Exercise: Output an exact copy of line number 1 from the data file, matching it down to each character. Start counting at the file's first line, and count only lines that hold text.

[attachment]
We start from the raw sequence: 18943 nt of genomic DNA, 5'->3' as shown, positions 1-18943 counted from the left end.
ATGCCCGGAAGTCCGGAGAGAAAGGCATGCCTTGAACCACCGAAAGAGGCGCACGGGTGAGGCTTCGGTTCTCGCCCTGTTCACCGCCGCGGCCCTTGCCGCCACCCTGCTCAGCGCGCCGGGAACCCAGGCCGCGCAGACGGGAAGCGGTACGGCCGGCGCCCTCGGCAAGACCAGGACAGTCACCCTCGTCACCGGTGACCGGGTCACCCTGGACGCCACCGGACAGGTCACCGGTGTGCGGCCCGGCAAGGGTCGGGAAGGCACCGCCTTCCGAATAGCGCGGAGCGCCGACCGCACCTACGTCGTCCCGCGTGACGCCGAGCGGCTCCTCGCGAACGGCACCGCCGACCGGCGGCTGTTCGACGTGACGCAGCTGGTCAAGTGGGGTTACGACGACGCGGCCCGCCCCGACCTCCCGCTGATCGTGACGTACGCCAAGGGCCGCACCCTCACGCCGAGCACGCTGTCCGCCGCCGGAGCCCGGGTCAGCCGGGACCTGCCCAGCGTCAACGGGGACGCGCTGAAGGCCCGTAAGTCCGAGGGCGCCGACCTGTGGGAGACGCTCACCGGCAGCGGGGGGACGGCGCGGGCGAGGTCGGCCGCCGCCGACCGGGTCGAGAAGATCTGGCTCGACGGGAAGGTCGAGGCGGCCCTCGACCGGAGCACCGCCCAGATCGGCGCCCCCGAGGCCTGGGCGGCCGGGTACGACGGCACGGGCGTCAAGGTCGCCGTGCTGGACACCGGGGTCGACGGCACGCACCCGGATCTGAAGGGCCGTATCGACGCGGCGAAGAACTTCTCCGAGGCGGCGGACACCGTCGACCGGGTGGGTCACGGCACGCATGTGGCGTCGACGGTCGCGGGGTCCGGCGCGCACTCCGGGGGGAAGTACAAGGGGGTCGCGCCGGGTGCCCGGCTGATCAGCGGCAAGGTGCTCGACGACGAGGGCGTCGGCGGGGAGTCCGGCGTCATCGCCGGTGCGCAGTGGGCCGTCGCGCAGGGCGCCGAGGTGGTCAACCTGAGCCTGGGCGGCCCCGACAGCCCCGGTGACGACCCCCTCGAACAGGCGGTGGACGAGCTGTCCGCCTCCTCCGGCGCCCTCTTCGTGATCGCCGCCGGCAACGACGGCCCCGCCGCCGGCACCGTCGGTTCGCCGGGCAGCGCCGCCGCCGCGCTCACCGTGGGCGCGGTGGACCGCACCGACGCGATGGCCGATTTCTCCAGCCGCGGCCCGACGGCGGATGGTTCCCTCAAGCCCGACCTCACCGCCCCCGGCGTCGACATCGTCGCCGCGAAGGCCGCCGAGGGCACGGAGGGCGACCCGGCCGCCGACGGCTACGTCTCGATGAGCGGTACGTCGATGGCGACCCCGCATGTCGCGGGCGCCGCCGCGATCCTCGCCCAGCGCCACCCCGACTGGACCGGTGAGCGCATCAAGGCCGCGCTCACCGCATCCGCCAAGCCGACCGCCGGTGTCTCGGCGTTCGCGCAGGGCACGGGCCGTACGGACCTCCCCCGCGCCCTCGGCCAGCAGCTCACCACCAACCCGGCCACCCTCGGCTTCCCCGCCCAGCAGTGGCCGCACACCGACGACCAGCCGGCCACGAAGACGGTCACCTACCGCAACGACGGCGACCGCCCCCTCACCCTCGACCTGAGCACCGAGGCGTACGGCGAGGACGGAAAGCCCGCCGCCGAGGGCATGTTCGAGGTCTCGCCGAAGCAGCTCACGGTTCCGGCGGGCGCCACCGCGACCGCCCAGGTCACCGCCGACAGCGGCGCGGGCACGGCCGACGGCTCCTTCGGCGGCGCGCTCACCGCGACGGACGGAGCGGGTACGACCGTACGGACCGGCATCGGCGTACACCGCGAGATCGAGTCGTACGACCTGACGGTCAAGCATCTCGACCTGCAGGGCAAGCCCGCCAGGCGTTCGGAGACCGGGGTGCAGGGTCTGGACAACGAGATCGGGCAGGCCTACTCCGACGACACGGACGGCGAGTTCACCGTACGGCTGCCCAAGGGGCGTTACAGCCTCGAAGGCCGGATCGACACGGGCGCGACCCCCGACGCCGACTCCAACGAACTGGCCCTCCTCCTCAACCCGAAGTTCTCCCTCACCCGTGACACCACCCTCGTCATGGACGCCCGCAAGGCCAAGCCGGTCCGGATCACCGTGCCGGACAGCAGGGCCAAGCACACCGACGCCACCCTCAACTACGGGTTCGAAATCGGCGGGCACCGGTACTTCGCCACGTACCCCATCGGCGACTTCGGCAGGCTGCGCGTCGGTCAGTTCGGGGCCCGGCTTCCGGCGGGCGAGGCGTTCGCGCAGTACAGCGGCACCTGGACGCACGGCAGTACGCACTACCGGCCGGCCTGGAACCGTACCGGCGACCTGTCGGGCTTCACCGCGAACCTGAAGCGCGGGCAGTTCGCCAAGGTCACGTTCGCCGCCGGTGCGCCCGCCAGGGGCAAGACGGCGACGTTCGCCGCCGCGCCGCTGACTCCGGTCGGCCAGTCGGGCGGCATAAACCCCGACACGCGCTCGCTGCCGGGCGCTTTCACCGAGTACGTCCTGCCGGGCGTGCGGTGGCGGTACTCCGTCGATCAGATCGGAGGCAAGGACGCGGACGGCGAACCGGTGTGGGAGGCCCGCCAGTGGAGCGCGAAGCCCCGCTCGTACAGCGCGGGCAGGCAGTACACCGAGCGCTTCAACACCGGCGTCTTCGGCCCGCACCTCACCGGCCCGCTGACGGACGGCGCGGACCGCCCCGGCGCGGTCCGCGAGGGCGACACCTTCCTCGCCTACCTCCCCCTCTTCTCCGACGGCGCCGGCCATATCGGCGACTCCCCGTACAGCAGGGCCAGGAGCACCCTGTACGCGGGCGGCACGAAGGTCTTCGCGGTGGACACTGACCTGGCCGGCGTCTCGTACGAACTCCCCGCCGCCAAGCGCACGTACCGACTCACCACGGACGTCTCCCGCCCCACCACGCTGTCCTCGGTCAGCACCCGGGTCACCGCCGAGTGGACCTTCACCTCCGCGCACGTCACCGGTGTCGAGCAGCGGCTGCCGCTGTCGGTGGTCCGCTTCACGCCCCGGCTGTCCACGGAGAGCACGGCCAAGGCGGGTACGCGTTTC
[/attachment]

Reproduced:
We start from the raw sequence: 18943 nt of genomic DNA, 5'->3' as shown, positions 1-18943 counted from the left end.